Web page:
Biological Control Successful in Managing Invasive Shrub in Texas
DALLAS, Texas – In Texas, where cattle ranchers from the Rio Grande to the panhandle battle a persistent, invasive shrub that chokes out forages, robs sunlight and moisture, and degrades the land, researchers have found a sustainable method of suppression and environmental restoration.
Texas A&M AgriLife Extension entomologist Allen Knutson, along with the Natural Resources Conservation Service, received a Southern Sustainable Agriculture Research & Education (SSARE) On-Farm Research Grant to study leaf beetles as a biological method to control saltcedar. Over the four-year study (2009-2012), Knutson found that beetles released in five counties in west Texas were successful in establishing populations and defoliating saltcedar trees – an estimated 230 acres.
“Biological control is the most practical and economical control of saltcedar available,” said Knutson, who works at the Texas A&M AgriLife Research & Extension Center at Dallas. “Saltcedar can be controlled using herbicides, but it’s costly – about $135 or more an acre – because the chemicals must be applied by air due to the impenetrable nature of the saltcedar thickets. Saltcedar can also be controlled using mechanical means, but sites are subject to reinvasion because the roots can re-sprout and the tiny seedlings can be easily carried by wind and water.“
Between 2004 and 2008, roughly $3 million was spent through the NRCS Environmental Quality Incentive Program (EQIP) to control saltcedar using mechanical or herbicidal methods. Saltcedar was removed from 14,600 acres of rangeland and cropland enrolled in the Conservation Reserve Program at a cost of about $200/acre, but the effort treated only three percent of the estimated half-million acres of saltcedar in Texas.
Knutson said that saltcedar was introduced to the United States from Eurasia as an ornamental plant, but quickly spread in the absence of natural enemies. The shrub grows in dense thickets along streams, rivers and riparian areas, its deep roots stealing water from native plants, grasses, and forages.
“The high water use rate and extensive stands of saltcedar are of critical concern to ranchers in west Texas, a semi-arid region were water resources are especially limited,” said Knutson. “Clearly, the cost and challenge of managing saltcedar in Texas with mechanical or chemical methods is overwhelming and additional management tactics, such as biological control are needed.”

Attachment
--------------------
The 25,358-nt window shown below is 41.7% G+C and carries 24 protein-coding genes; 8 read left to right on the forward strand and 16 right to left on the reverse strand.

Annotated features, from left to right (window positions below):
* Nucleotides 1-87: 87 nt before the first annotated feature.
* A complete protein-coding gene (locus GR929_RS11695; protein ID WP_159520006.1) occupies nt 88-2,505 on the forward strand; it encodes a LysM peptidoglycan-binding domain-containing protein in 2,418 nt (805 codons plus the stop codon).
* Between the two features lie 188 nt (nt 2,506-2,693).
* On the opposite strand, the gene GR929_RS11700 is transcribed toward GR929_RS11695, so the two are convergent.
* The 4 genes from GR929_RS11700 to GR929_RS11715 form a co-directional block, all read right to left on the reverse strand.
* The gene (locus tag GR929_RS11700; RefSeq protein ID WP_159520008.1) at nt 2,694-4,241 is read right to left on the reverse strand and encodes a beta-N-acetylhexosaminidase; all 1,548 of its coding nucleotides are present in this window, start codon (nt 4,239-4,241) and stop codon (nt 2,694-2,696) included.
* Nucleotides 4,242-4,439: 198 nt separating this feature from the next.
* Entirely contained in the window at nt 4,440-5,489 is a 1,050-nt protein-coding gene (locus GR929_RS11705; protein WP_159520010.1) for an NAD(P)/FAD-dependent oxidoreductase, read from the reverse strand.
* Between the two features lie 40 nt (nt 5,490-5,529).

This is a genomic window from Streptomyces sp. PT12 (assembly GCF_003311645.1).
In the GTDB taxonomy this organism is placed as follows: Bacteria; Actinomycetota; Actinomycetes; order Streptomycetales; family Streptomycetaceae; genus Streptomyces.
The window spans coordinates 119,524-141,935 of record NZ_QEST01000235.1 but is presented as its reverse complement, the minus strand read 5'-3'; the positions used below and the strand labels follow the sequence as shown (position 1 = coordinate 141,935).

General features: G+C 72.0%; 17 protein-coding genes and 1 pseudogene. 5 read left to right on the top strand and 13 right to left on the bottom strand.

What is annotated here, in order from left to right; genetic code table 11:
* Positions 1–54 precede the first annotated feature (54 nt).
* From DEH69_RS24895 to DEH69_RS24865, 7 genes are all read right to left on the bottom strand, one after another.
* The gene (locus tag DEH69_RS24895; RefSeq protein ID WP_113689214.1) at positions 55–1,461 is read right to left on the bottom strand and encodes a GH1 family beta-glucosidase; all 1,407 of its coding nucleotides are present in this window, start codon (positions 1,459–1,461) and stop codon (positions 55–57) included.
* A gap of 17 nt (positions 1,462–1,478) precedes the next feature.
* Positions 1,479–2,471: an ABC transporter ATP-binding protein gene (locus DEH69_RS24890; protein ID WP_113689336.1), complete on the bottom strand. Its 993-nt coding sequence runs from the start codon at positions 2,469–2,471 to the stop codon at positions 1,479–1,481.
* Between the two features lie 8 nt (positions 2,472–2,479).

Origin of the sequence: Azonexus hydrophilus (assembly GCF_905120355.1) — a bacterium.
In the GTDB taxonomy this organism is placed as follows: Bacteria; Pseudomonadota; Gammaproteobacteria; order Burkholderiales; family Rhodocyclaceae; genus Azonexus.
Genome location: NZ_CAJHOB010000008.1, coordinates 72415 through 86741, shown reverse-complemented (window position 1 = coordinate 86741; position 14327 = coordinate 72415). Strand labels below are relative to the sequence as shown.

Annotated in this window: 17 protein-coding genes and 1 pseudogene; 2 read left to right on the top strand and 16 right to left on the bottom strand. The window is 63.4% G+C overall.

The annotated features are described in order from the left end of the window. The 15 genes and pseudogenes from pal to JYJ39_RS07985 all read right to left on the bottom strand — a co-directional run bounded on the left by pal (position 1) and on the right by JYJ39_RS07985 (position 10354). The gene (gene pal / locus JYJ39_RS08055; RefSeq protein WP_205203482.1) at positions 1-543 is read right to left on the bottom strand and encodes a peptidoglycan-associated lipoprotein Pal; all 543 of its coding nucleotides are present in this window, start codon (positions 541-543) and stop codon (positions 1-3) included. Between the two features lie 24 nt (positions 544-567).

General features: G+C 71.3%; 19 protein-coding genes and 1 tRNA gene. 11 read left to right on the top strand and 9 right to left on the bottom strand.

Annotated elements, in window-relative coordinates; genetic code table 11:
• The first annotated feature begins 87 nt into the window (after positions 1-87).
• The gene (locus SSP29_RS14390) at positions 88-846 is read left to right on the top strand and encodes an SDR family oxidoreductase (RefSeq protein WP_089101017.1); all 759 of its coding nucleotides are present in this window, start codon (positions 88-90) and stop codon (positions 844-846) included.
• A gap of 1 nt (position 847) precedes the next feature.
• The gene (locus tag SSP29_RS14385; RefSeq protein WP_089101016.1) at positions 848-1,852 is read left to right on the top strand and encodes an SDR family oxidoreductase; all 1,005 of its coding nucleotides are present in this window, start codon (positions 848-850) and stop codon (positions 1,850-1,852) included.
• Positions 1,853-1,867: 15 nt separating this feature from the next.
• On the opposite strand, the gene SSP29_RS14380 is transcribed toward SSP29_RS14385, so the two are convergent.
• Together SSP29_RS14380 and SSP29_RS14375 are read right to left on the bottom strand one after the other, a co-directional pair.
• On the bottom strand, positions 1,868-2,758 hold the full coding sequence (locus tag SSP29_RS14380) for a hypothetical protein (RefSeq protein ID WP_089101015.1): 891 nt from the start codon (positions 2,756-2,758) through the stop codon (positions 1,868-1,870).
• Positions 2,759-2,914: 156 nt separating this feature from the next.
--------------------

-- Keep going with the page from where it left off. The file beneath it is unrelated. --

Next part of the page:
Leaf beetle species were introduced to the U.S. in early 2000, and since then have proven effective in defoliating saltcedar with no impacts documented on other plant species.
“Saltcedar is a good target for biological control as the plant has no close relatives in the U.S., thus the risk of beetles feeding on another plant is very low,” said Knutson. “Four species of leaf beetles have been imported and released into the U.S. One species is common in Colorado, Nevada, and Utah. Three other species are present in Texas and adjacent Oklahoma and New Mexico. These species are from southern Europe, northern Africa, central Asia and northwestern China.”
The leaf beetle larvae eat saltcedar leaves and tender bark, resulting in tree defoliation. Without leaves, the trees slowly starve to death.
“The biological control of defoliation, branch die back and tree death is a slow process,” said Knutson. “Once a thriving beetle population is present, which may take one to three years, the beetles must feed on trees for another two to three years before defoliation begins to significantly reduce canopy size such that forages can begin to recover.”
However, once established, leaf beetle populations are self-sustaining, naturally disperse throughout the area with no landowner assistance, and can increase in such large numbers that entire saltcedar stands are defoliated along many miles of streams and rivers.
“During this time, trees are using less water because of the lack of leaves. Also, once defoliated, trees have little energy to bloom and produce seeds, greatly reducing the threat of seedling infesting new areas,” said Knudson.
In the Southern SARE study during 2012, leaf beetles at sites in one county defoliated an entire stand of saltcedar, an estimated 125 acres, and in another county, the beetles defoliated all of the saltcedar along 10 river miles. The repeated defoliation by multiple generations of beetles over the four-year process has allowed grasses and other vegetation to return to the areas.
Knutson said that research on the leaf beetle species continues. Current work includes determining why beetles at some sites didn’t establish successful populations.
“In some cases, there is evidence that red imported fire ants and native ants are preying on the beetle in the pupa stage. Where these ants are abundant, their predation may be so great that the leaf beetle cannot survive,” said Knutson.
Researchers are also looking at the recovery process of grasses and forages following the defoliation of saltcedar.
Texas AgriLife Extension has created a publication, “Biological Control of Saltcedar”, and Knutson maintains a newsletter, “Beetle-Mania” that describes current research efforts to educate farmers and ranchers on using the leaf beetle to manage saltcedar.
More information on the SSARE project, “Biological Control of Saltcedar on West Texas Ranches Conserves Forage and Water Resources” (OS10-053), can be found in the SARE projects database.
Published by the Southern Region of the Sustainable Agriculture Research and Education (SARE) program. Funded by the USDA National Institute of Food and Agriculture (NIFA), Southern SARE operates under cooperative agreements with the University of Georgia, Fort Valley State University, and the Kerr Center for Sustainable Agriculture to offer competitive grants to advance sustainable agriculture in America's Southern region.